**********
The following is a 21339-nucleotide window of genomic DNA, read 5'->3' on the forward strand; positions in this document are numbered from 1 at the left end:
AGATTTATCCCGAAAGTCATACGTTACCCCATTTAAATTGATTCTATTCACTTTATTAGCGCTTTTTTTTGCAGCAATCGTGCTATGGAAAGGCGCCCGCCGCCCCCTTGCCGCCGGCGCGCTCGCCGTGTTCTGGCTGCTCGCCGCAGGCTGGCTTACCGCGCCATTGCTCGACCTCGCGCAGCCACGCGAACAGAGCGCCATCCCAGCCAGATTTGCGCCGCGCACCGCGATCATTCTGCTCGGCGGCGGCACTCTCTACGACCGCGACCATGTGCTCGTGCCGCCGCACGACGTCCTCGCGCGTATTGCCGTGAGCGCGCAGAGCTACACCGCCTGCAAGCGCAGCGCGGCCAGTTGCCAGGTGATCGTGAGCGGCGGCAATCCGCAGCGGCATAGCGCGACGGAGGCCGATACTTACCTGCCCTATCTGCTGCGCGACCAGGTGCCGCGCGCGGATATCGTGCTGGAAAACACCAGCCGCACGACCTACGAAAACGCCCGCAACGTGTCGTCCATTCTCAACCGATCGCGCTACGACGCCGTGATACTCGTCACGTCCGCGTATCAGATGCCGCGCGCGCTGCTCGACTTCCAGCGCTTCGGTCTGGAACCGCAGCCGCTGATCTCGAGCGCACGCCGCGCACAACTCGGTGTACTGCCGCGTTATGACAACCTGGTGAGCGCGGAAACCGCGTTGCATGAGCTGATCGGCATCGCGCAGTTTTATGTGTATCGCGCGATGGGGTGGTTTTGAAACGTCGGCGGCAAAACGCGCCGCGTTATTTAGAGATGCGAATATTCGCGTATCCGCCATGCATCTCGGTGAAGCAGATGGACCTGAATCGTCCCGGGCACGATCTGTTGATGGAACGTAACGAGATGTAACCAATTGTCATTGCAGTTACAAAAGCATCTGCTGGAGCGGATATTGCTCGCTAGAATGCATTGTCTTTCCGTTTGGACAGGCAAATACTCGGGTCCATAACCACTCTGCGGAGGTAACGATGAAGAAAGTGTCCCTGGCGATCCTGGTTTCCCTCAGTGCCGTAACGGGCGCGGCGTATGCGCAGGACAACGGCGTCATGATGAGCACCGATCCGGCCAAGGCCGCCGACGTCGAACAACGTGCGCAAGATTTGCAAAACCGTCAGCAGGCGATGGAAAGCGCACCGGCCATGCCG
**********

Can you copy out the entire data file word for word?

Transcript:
The following is a 21339-nucleotide window of genomic DNA, read 5'->3' on the forward strand; positions in this document are numbered from 1 at the left end:
AGATTTATCCCGAAAGTCATACGTTACCCCATTTAAATTGATTCTATTCACTTTATTAGCGCTTTTTTTTGCAGCAATCGTGCTATGGAAAGGCGCCCGCCGCCCCCTTGCCGCCGGCGCGCTCGCCGTGTTCTGGCTGCTCGCCGCAGGCTGGCTTACCGCGCCATTGCTCGACCTCGCGCAGCCACGCGAACAGAGCGCCATCCCAGCCAGATTTGCGCCGCGCACCGCGATCATTCTGCTCGGCGGCGGCACTCTCTACGACCGCGACCATGTGCTCGTGCCGCCGCACGACGTCCTCGCGCGTATTGCCGTGAGCGCGCAGAGCTACACCGCCTGCAAGCGCAGCGCGGCCAGTTGCCAGGTGATCGTGAGCGGCGGCAATCCGCAGCGGCATAGCGCGACGGAGGCCGATACTTACCTGCCCTATCTGCTGCGCGACCAGGTGCCGCGCGCGGATATCGTGCTGGAAAACACCAGCCGCACGACCTACGAAAACGCCCGCAACGTGTCGTCCATTCTCAACCGATCGCGCTACGACGCCGTGATACTCGTCACGTCCGCGTATCAGATGCCGCGCGCGCTGCTCGACTTCCAGCGCTTCGGTCTGGAACCGCAGCCGCTGATCTCGAGCGCACGCCGCGCACAACTCGGTGTACTGCCGCGTTATGACAACCTGGTGAGCGCGGAAACCGCGTTGCATGAGCTGATCGGCATCGCGCAGTTTTATGTGTATCGCGCGATGGGGTGGTTTTGAAACGTCGGCGGCAAAACGCGCCGCGTTATTTAGAGATGCGAATATTCGCGTATCCGCCATGCATCTCGGTGAAGCAGATGGACCTGAATCGTCCCGGGCACGATCTGTTGATGGAACGTAACGAGATGTAACCAATTGTCATTGCAGTTACAAAAGCATCTGCTGGAGCGGATATTGCTCGCTAGAATGCATTGTCTTTCCGTTTGGACAGGCAAATACTCGGGTCCATAACCACTCTGCGGAGGTAACGATGAAGAAAGTGTCCCTGGCGATCCTGGTTTCCCTCAGTGCCGTAACGGGCGCGGCGTATGCGCAGGACAACGGCGTCATGATGAGCACCGATCCGGCCAAGGCCGCCGACGTCGAACAACGTGCGCAAGATTTGCAAAACCGTCAGCAGGCGATGGAAAGCGCACCGGCCATGCCG